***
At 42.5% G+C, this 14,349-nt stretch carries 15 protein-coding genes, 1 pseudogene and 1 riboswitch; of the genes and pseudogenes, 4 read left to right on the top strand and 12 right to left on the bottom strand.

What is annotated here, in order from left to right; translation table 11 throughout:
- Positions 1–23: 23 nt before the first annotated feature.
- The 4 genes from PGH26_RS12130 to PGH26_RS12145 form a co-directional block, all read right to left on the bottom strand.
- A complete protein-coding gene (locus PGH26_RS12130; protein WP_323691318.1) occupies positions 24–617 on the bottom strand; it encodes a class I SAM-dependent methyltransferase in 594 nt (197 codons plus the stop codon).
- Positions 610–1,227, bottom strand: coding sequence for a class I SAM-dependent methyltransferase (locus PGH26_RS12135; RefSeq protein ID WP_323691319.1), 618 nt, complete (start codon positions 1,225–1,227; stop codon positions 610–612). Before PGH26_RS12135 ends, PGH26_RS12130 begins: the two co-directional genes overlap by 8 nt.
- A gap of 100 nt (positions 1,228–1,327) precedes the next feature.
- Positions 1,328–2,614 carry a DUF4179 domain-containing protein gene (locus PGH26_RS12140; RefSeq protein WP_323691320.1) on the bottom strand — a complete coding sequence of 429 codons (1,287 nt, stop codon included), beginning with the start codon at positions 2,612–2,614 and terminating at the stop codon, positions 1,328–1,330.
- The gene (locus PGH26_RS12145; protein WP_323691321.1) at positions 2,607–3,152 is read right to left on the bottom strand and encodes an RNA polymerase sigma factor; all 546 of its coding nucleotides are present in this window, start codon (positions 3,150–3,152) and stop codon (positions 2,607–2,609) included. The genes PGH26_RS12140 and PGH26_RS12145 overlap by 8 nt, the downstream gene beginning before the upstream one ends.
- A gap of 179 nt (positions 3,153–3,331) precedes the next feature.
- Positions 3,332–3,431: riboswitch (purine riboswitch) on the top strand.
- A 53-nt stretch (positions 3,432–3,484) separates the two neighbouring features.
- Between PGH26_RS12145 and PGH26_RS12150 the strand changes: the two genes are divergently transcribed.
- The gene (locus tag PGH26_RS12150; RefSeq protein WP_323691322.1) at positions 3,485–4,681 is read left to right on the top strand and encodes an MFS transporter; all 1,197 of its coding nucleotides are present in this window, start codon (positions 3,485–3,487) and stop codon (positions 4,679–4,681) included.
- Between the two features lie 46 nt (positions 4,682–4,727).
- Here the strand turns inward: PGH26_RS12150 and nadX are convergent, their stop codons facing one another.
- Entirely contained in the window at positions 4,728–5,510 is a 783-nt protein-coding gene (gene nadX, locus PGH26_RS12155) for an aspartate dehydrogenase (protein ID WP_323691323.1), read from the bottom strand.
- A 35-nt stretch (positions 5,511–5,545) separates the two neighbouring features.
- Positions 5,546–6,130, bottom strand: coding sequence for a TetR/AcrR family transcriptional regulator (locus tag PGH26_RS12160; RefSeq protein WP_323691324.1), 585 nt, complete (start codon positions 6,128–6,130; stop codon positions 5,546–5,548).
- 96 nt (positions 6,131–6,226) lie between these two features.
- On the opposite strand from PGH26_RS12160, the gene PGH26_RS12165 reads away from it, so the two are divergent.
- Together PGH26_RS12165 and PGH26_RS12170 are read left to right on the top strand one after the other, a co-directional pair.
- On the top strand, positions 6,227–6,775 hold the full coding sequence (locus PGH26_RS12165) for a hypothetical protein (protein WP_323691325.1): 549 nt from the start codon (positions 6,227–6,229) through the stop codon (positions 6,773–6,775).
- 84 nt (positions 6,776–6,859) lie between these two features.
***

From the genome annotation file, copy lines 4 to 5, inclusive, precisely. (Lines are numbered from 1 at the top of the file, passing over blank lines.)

- The 4 genes from PGH26_RS12130 to PGH26_RS12145 form a co-directional block, all read right to left on the bottom strand.
- A complete protein-coding gene (locus PGH26_RS12130; protein WP_323691318.1) occupies positions 24–617 on the bottom strand; it encodes a class I SAM-dependent methyltransferase in 594 nt (197 codons plus the stop codon).